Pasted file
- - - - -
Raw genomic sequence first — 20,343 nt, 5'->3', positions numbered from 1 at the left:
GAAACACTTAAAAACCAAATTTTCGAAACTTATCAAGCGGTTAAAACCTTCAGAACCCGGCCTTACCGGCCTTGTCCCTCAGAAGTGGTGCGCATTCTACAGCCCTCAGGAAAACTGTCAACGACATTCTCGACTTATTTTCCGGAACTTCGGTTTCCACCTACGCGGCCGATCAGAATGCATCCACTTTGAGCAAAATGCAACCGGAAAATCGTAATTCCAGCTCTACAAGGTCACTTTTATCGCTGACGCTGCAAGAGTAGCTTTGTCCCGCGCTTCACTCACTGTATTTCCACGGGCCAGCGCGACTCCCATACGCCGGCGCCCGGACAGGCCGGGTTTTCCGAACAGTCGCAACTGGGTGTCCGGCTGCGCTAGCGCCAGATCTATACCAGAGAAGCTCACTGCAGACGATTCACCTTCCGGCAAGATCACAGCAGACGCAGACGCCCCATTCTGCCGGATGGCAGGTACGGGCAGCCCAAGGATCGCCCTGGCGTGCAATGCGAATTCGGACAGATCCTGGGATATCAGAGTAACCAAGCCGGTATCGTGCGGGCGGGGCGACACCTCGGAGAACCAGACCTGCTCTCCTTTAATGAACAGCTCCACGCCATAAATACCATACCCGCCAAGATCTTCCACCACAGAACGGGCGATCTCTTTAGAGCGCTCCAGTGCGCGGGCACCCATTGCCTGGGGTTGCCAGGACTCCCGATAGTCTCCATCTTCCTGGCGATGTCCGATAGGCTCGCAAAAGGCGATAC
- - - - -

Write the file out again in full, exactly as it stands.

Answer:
Raw genomic sequence first — 20,343 nt, 5'->3', positions numbered from 1 at the left:
GAAACACTTAAAAACCAAATTTTCGAAACTTATCAAGCGGTTAAAACCTTCAGAACCCGGCCTTACCGGCCTTGTCCCTCAGAAGTGGTGCGCATTCTACAGCCCTCAGGAAAACTGTCAACGACATTCTCGACTTATTTTCCGGAACTTCGGTTTCCACCTACGCGGCCGATCAGAATGCATCCACTTTGAGCAAAATGCAACCGGAAAATCGTAATTCCAGCTCTACAAGGTCACTTTTATCGCTGACGCTGCAAGAGTAGCTTTGTCCCGCGCTTCACTCACTGTATTTCCACGGGCCAGCGCGACTCCCATACGCCGGCGCCCGGACAGGCCGGGTTTTCCGAACAGTCGCAACTGGGTGTCCGGCTGCGCTAGCGCCAGATCTATACCAGAGAAGCTCACTGCAGACGATTCACCTTCCGGCAAGATCACAGCAGACGCAGACGCCCCATTCTGCCGGATGGCAGGTACGGGCAGCCCAAGGATCGCCCTGGCGTGCAATGCGAATTCGGACAGATCCTGGGATATCAGAGTAACCAAGCCGGTATCGTGCGGGCGGGGCGACACCTCGGAGAACCAGACCTGCTCTCCTTTAATGAACAGCTCCACGCCATAAATACCATACCCGCCAAGATCTTCCACCACAGAACGGGCGATCTCTTTAGAGCGCTCCAGTGCGCGGGCACCCATTGCCTGGGGTTGCCAGGACTCCCGATAGTCTCCATCTTCCTGGCGATGTCCGATAGGCTCGCAAAAGGCGATAC